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This Day in History: February 19, 1949 – BOLLINGEN PRIZE DAY
Thanks to the Bollingen Foundation and Yale University, starving poets have the opportunity to win thousands of dollars. The first Bollingen Prize in Poetry of US$5,000 (MOP 40,000) was awarded to Ezra Pound on this day in 1949. Mr. Pound (here pictured) was presented with the prize for his poetry collection, The Pisan Cantos. Unfortunately, this first award presentation by the Bollingen Foundation was filled with controversy. It seems that Ezra Pound, a talented poet, was also a pro-fascist, and had been charged with treason for broadcasting his political beliefs while in Italy during WWII. Pound was still given the award.
The Bollingen Prize was presented annually through 1963 when Robert Frost was the recipient, after which it became a biennial award. The $5,000 award was upped to $10,000 in 1989 when Edgar Bowers was the prize winner, and to $25,000 in 1995. The $25,000 award went to poet, Kenneth Koch.
Keep writing those odes, rhymes and stanzas. You may be the next winner of the Bollingen Prize in Poetry. And maybe, just maybe, the award will receive another cost-of-living adjustment.
Also on this day…
1878 - Thomas Alva Edison, famed inventor, patented a music player at his laboratory in Menlo Park, NJ. (This music device is the one we know as the phonograph.) Here’s the real skinny on the story: Edison paid his assistant $18 to make the device from a sketch Edison had drawn. Originally, Edison had set out to invent a telegraph repeater, but came up with the phonograph or, as he called it, the speaking machine. When asked why he invented the machine, Edison told reporters, “How else am I gonna listen to my Dixie Chicks stuff?”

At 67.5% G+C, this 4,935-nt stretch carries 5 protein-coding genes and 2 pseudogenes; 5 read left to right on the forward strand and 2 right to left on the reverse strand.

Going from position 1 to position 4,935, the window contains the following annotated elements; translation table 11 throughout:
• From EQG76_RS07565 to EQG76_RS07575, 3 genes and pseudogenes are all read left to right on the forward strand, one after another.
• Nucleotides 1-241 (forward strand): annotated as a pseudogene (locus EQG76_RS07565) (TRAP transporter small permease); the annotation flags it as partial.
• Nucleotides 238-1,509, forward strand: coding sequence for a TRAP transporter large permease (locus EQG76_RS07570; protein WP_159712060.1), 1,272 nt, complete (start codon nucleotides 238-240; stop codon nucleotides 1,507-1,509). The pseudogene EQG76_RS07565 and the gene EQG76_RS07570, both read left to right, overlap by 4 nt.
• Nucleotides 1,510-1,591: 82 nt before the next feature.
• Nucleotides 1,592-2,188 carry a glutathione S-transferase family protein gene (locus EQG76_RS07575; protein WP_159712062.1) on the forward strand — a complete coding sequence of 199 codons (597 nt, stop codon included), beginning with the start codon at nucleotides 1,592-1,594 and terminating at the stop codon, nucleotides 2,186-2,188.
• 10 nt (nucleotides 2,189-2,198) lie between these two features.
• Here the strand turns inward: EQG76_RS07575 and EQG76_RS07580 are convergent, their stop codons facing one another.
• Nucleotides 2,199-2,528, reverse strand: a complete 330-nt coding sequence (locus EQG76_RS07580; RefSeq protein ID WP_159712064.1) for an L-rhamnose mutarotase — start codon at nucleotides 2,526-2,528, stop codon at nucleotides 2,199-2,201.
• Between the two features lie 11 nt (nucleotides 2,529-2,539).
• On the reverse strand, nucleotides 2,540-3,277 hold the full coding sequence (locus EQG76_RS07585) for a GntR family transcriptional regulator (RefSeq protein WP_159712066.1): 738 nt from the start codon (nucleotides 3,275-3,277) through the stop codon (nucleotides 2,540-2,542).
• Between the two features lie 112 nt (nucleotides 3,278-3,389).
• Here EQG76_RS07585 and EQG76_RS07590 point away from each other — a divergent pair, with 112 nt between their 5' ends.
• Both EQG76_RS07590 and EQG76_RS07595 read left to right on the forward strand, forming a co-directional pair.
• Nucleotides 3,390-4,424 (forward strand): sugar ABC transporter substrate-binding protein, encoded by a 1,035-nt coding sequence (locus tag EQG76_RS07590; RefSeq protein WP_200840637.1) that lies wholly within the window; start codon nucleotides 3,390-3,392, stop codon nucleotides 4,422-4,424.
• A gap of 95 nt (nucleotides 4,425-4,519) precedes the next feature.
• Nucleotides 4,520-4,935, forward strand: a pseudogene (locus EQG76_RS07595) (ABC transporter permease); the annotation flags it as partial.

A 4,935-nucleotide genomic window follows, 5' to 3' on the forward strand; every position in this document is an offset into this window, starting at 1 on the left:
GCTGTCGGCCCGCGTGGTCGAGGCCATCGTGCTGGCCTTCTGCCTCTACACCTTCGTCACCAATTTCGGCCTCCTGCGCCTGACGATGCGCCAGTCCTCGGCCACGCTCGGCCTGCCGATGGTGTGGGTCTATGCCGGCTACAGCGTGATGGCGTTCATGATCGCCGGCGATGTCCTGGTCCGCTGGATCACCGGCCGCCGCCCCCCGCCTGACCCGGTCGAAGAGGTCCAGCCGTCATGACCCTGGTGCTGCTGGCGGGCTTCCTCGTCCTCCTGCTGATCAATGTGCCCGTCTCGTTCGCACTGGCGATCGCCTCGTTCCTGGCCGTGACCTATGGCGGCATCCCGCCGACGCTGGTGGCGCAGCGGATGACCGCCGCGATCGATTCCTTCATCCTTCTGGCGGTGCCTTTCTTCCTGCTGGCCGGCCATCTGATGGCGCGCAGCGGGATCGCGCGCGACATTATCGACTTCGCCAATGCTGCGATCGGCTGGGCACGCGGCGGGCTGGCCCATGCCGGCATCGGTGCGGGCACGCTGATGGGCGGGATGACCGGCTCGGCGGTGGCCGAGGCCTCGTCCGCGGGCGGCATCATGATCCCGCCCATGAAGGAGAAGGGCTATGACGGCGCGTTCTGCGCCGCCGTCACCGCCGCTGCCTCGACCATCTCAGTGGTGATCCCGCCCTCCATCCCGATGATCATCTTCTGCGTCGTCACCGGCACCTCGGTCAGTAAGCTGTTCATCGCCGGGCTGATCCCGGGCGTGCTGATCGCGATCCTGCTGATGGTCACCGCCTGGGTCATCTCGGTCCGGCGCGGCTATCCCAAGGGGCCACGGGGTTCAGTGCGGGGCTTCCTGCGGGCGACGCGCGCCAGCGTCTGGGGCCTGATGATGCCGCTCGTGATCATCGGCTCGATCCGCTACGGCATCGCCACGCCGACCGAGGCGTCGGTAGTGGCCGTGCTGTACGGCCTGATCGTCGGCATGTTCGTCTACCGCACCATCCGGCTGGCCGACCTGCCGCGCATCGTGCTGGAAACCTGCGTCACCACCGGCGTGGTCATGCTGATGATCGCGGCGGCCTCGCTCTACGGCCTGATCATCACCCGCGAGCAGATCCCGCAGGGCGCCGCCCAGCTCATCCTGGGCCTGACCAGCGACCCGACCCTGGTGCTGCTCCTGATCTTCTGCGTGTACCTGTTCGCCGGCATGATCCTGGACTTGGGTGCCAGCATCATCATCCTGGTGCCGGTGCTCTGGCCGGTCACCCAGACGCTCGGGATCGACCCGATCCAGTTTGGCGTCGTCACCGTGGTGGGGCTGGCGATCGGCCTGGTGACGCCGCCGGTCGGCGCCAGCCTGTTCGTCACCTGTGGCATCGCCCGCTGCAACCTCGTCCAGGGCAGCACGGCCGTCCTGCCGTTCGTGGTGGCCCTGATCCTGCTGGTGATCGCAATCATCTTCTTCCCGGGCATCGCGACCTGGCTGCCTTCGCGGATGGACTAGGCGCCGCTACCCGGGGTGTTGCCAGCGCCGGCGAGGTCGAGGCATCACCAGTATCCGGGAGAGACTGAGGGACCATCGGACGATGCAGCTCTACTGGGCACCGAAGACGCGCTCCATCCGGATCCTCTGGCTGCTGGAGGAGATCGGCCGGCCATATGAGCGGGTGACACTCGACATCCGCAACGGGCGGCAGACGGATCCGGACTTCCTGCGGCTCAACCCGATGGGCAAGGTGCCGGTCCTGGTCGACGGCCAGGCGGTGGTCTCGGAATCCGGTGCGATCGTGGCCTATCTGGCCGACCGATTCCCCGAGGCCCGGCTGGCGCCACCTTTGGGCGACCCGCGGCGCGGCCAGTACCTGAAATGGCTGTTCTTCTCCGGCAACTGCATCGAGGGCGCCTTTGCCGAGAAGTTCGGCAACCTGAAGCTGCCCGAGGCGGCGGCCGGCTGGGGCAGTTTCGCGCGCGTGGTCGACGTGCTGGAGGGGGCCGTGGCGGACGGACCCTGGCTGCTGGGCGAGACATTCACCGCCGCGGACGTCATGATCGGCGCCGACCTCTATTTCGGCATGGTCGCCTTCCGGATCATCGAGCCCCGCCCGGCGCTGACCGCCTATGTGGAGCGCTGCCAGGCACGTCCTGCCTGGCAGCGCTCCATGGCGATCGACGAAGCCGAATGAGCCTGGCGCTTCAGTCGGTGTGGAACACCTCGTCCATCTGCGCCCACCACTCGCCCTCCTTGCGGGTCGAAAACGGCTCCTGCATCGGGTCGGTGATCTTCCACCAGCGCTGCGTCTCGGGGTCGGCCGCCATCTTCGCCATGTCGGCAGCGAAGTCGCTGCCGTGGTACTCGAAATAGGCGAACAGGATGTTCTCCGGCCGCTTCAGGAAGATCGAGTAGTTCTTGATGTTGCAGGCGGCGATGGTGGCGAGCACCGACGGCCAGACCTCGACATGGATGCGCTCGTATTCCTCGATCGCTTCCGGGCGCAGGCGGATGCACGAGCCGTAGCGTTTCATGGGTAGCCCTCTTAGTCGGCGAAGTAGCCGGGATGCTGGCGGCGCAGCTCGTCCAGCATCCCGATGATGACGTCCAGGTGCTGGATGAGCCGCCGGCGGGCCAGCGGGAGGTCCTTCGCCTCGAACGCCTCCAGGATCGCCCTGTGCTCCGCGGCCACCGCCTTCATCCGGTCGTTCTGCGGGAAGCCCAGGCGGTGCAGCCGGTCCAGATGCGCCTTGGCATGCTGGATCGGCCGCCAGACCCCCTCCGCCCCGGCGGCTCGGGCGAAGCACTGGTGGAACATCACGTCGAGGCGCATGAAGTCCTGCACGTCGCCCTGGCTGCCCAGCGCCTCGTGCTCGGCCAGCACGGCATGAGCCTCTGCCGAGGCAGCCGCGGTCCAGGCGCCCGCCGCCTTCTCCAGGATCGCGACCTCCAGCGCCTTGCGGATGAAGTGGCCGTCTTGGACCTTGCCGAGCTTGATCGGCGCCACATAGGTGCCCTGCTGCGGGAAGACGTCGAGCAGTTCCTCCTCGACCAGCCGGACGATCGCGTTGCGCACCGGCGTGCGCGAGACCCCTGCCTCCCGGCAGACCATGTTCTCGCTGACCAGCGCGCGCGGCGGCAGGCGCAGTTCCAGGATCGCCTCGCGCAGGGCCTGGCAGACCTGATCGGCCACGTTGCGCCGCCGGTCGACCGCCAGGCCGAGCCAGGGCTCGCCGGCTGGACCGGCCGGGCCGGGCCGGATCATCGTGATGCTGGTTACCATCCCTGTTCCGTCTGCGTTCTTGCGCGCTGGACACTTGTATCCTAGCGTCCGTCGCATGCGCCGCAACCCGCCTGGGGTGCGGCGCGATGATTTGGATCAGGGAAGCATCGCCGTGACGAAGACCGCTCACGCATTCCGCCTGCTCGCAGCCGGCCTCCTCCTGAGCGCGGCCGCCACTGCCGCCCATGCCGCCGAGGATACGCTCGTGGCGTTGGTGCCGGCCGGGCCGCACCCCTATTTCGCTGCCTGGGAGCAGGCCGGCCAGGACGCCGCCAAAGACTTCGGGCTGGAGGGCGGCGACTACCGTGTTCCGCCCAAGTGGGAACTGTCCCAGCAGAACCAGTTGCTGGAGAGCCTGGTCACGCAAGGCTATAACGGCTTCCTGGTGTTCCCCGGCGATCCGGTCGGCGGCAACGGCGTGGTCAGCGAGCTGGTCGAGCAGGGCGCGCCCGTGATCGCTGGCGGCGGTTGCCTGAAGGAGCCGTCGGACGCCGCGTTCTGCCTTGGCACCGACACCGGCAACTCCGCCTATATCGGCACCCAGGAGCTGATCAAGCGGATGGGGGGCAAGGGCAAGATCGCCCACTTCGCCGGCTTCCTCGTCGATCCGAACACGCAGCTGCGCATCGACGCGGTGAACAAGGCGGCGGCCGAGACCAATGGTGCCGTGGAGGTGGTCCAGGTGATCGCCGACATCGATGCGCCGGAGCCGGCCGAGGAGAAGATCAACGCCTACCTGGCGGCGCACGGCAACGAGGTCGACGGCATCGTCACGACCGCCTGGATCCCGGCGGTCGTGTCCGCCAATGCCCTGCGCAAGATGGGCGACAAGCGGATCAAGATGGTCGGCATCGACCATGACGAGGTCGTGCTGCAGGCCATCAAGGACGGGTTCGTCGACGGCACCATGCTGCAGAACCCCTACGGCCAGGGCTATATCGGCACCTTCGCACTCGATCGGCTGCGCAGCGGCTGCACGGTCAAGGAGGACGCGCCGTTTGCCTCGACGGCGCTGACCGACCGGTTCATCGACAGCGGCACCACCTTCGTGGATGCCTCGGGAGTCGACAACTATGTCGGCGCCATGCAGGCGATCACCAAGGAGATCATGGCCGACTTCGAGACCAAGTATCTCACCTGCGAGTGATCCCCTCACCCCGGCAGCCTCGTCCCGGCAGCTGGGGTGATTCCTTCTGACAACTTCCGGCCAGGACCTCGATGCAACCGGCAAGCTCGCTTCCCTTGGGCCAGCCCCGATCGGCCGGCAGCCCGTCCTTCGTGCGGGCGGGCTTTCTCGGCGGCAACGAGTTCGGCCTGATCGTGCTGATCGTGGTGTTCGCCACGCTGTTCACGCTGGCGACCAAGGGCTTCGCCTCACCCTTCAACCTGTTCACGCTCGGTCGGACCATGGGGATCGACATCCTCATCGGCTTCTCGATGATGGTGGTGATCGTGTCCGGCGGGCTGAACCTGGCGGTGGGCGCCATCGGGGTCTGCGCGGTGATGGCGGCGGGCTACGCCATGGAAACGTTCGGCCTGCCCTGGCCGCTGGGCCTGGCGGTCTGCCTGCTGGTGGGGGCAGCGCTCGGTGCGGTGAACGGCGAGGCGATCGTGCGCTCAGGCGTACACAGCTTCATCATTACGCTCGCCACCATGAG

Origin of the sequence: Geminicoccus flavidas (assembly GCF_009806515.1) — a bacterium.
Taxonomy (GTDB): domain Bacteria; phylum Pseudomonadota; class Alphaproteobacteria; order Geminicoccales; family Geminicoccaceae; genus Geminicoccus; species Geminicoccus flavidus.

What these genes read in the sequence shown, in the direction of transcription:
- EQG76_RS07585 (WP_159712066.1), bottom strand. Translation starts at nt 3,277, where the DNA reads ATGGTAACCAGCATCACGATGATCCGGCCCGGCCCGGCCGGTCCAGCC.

1981 - George Harrison was ordered to pay ABKCO Music the sum of $587,000 for “subconscious plagiarism” between his song, My Sweet Lord and the Chiffons early 1960s hit, He’s So Fine. Of all the riffs, chords, melodies, octaves and notes out there, George had to go and pick those in particular. What are the odds of that?
1984 - The XIV Winter Olympic Games ended at Sarajevo, Yugoslavia. The Soviet Union led all countries with 25 medals, the United States captured nine medals to tie for fifth place. Within the shadow of what was the Olympic Stadium, hundreds, maybe thousands, of Bosnians are now buried;
1985 - William Schroeder became the first artificial-heart patient to leave the confines of the hospital (where the historic operation was performed). He spent 15 minutes outside the Humana Hospital in Louisville, KY.
BORN ON THIS DAY
1473 - Nicolaus Copernicus (Mikolaj Kopernick)
Polish astronomer: the Copernican theory: the sun is the center of our universe; died May 24, 1543
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